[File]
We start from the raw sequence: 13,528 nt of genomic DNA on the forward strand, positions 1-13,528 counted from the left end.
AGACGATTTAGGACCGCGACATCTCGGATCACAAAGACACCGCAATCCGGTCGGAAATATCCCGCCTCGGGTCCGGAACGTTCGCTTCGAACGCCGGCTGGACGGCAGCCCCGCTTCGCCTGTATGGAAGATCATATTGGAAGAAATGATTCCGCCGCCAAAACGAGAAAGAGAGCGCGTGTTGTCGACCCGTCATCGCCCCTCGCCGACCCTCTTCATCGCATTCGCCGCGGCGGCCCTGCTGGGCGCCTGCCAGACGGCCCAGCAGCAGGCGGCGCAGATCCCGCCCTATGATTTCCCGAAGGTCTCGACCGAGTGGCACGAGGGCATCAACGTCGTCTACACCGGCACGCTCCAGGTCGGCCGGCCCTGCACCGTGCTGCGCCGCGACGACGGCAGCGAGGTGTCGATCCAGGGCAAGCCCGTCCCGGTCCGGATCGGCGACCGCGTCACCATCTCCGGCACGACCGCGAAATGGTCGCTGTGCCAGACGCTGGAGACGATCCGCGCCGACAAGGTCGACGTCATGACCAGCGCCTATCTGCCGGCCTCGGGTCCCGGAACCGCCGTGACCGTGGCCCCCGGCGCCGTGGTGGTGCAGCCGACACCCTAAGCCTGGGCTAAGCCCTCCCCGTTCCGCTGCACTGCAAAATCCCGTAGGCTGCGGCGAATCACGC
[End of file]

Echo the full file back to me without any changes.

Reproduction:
We start from the raw sequence: 13,528 nt of genomic DNA on the forward strand, positions 1-13,528 counted from the left end.
AGACGATTTAGGACCGCGACATCTCGGATCACAAAGACACCGCAATCCGGTCGGAAATATCCCGCCTCGGGTCCGGAACGTTCGCTTCGAACGCCGGCTGGACGGCAGCCCCGCTTCGCCTGTATGGAAGATCATATTGGAAGAAATGATTCCGCCGCCAAAACGAGAAAGAGAGCGCGTGTTGTCGACCCGTCATCGCCCCTCGCCGACCCTCTTCATCGCATTCGCCGCGGCGGCCCTGCTGGGCGCCTGCCAGACGGCCCAGCAGCAGGCGGCGCAGATCCCGCCCTATGATTTCCCGAAGGTCTCGACCGAGTGGCACGAGGGCATCAACGTCGTCTACACCGGCACGCTCCAGGTCGGCCGGCCCTGCACCGTGCTGCGCCGCGACGACGGCAGCGAGGTGTCGATCCAGGGCAAGCCCGTCCCGGTCCGGATCGGCGACCGCGTCACCATCTCCGGCACGACCGCGAAATGGTCGCTGTGCCAGACGCTGGAGACGATCCGCGCCGACAAGGTCGACGTCATGACCAGCGCCTATCTGCCGGCCTCGGGTCCCGGAACCGCCGTGACCGTGGCCCCCGGCGCCGTGGTGGTGCAGCCGACACCCTAAGCCTGGGCTAAGCCCTCCCCGTTCCGCTGCACTGCAAAATCCCGTAGGCTGCGGCGAATCACGC